142:The one high and reasonable course for the individual human being, - unless indeed he is satisfied with pursuing his personal purposes or somehow living his life until it passes out of him, - is to study the laws of the Becoming and take the best advantage of them to realise, rationally or intuitionally, inwardly or in the dynamism of life, its potentialities in himself or for himself or in or for the race of which he is a member; his business is to make the most of such actualities as exist and to seize on or to advance towards the highest possibilities that can be developed here or are in the making. Only mankind as a whole can do this with entire effect, by the mass of individual and collective action, in the process of time, in the evolution of the race experience: but the individual man can help towards it in his own limits, can do all these things for himself to a certain extent in the brief space of life allotted to him; but, especially, his thought and action can be a contribution towards the present intellectual, moral and vital welfare and the future progress of the race. He is capable of a certain nobility of being; an acceptance of his inevitable and early individual annihilation does not preclude him from making a high use of the will and thought which have been developed in him or from directing them to great ends which shall or may be worked out by humanity. Even the temporary character of the collective being of humanity does not so very much matter, - except in the most materialist view of existence; for so long as the universal Becoming takes the form of human body and mind, the thought, the will it has developed in its human creature will work itself out and to follow that intelligently is the natural law and best rule of human life. Humanity and its welfare and progress during its persistence on earth provide the largest field and the natural limits for the terrestrial aim of our being; the superior persistence of the race and the greatness and importance of the collective life should determine the nature and scope of our ideals. But if the progress or welfare of humanity be excluded as not our business or as a delusion, the individual is there; to achieve his greatest possible perfection or make the most of his life in whatever way his nature demands will then be life's significance. ~ Sri Aurobindo, The Life Divine ,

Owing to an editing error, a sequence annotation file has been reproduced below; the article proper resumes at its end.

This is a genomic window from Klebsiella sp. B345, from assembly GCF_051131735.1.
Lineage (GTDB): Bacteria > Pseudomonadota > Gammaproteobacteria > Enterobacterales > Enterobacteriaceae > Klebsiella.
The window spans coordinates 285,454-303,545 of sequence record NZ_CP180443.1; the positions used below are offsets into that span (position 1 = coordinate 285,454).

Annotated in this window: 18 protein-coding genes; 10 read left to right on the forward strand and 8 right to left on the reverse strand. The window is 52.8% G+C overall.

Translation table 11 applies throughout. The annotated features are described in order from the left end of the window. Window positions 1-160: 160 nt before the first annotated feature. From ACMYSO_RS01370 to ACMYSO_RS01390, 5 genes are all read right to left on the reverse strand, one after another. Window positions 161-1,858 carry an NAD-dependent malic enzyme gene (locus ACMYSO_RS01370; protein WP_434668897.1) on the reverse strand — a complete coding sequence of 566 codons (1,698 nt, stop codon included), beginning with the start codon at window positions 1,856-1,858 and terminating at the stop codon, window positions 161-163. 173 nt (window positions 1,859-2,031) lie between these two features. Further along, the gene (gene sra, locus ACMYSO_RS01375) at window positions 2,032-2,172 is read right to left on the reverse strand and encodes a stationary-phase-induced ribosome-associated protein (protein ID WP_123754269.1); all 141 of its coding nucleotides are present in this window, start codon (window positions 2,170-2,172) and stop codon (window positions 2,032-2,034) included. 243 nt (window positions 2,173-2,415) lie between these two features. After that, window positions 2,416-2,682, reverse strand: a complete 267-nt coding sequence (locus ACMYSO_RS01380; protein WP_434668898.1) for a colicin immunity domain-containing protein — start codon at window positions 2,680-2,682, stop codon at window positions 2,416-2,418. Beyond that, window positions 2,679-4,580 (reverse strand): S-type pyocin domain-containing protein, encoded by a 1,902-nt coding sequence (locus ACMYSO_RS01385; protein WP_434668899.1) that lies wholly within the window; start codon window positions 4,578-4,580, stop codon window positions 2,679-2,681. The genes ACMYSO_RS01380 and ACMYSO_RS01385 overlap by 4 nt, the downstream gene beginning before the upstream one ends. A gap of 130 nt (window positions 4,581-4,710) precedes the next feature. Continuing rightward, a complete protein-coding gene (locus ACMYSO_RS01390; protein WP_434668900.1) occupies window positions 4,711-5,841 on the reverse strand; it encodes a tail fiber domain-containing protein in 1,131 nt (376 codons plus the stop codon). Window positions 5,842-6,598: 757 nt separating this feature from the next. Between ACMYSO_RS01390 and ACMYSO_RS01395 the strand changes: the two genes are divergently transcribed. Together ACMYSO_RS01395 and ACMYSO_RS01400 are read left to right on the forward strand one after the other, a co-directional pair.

143:higher mind or late vision logic ::: Even more rare, found stably in less than 1% of the population and even more emergent is the turquoise altitude.Cognition at Turquoise is called late vision-logic or cross-paradigmatic and features the ability to connect meta-systems or paradigms, with other meta-systems. This is the realm of coordinating principles. Which are unified systems of systems of abstraction to other principles. ... Aurobindo indian sage and philosopher offers a more first-person account of turquoise which he called higher-mind, a unitarian sense of being with a powerful multiple dynamism capable of formation of a multitude of aspects of knowledge, ways of action, forms and significances of becoming of all of which a spontaneous inherient knowledge.Self-sense at turquoise is called Construct-aware and is the first stage of Cook-Greuter's extension of Loveigers work on ego-development. The Construct-aware stage sees individuals for the first time as exploring more and more complex thought-structures with awareness of the automatic nature of human map making and absurdities which unbridaled complexity and logical argumentation can lead. Individuals at this stage begin to see their ego as a central point of reference and therefore a limit to growth. They also struggle to balance unique self-expressions and their concurrent sense of importance, the imperical and intuitive knowledge that there is no fundamental subject-object separation and the budding awareness of self-identity as temporary which leads to a decreased ego-desire to create a stable self-identity. Turquoise individuals are keenly aware of the interplay between awareness, thought, action and effects. They seek personal and spiritual transformation and hold a complex matrix of self-identifications, the adequecy of which they increasingly call into question. Much of this already points to Turquoise values which embrace holistic and intuitive thinking and alignment to universal order in a conscious fashion.Faith at Turquoise is called Universalising and can generate faith compositions in which conceptions of Ultimate Reality start to include all beings. Individuals at Turquoise faith dedicate themselves to transformation of present reality in the direction of transcendent actuality. Both of these are preludes to the coming of Third Tier. ~ Essential Integral, L4.1-54 the Higher Mind,